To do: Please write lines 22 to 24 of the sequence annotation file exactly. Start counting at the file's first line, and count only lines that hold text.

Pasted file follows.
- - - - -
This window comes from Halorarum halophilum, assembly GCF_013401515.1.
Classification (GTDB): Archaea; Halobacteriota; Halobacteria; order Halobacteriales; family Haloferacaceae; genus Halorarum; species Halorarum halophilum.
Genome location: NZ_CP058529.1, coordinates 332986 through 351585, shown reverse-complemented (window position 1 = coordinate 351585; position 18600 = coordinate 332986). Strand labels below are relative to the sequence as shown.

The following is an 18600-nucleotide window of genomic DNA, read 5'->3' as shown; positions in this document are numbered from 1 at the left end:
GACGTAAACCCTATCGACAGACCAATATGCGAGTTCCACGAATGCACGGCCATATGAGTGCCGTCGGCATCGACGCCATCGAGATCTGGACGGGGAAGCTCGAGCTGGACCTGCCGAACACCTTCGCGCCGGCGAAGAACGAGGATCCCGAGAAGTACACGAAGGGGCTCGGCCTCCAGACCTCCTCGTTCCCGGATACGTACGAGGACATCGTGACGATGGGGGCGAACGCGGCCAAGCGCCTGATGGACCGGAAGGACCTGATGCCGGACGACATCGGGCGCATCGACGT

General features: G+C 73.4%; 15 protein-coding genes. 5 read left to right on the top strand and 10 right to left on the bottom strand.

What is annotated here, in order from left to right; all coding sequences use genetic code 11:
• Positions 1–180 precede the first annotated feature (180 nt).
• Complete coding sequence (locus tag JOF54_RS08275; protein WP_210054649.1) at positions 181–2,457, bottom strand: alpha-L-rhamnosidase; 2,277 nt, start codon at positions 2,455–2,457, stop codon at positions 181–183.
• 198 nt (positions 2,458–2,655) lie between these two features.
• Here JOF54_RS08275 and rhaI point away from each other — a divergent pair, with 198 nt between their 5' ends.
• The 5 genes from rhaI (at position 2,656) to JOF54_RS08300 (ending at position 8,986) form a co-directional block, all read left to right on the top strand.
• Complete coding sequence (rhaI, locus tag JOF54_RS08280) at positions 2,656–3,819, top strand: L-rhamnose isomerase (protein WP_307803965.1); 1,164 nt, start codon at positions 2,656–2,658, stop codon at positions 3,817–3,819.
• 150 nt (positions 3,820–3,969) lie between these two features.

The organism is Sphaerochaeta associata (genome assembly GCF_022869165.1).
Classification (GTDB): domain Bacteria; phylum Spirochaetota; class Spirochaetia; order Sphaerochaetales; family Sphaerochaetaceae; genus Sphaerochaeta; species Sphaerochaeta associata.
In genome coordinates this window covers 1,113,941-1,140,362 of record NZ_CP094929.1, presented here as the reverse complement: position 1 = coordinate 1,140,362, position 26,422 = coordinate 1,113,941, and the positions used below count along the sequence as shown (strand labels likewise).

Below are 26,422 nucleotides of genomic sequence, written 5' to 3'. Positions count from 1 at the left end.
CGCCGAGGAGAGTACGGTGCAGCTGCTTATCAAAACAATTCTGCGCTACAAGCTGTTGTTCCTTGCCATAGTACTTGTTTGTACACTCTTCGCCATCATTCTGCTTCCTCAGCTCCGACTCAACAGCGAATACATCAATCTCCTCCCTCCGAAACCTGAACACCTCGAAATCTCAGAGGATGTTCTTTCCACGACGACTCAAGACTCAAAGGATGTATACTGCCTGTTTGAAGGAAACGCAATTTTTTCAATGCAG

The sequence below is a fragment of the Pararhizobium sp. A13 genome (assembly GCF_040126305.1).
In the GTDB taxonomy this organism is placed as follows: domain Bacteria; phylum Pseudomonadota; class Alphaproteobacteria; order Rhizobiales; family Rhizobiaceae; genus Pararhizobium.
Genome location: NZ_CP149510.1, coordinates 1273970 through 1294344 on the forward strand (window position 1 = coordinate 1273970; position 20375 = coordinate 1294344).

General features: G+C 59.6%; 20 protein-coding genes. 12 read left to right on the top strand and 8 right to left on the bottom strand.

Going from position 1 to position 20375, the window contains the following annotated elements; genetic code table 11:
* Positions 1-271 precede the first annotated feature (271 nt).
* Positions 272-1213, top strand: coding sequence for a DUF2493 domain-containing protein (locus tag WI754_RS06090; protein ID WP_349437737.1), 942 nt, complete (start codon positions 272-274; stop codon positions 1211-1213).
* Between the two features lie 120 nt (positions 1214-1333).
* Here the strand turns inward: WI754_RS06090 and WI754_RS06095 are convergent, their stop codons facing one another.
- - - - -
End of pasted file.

Genome location: NZ_CP149510.1, coordinates 1273970 through 1294344 on the forward strand (window position 1 = coordinate 1273970; position 20375 = coordinate 1294344).

General features: G+C 59.6%; 20 protein-coding genes. 12 read left to right on the top strand and 8 right to left on the bottom strand.

Going from position 1 to position 20375, the window contains the following annotated elements; genetic code table 11: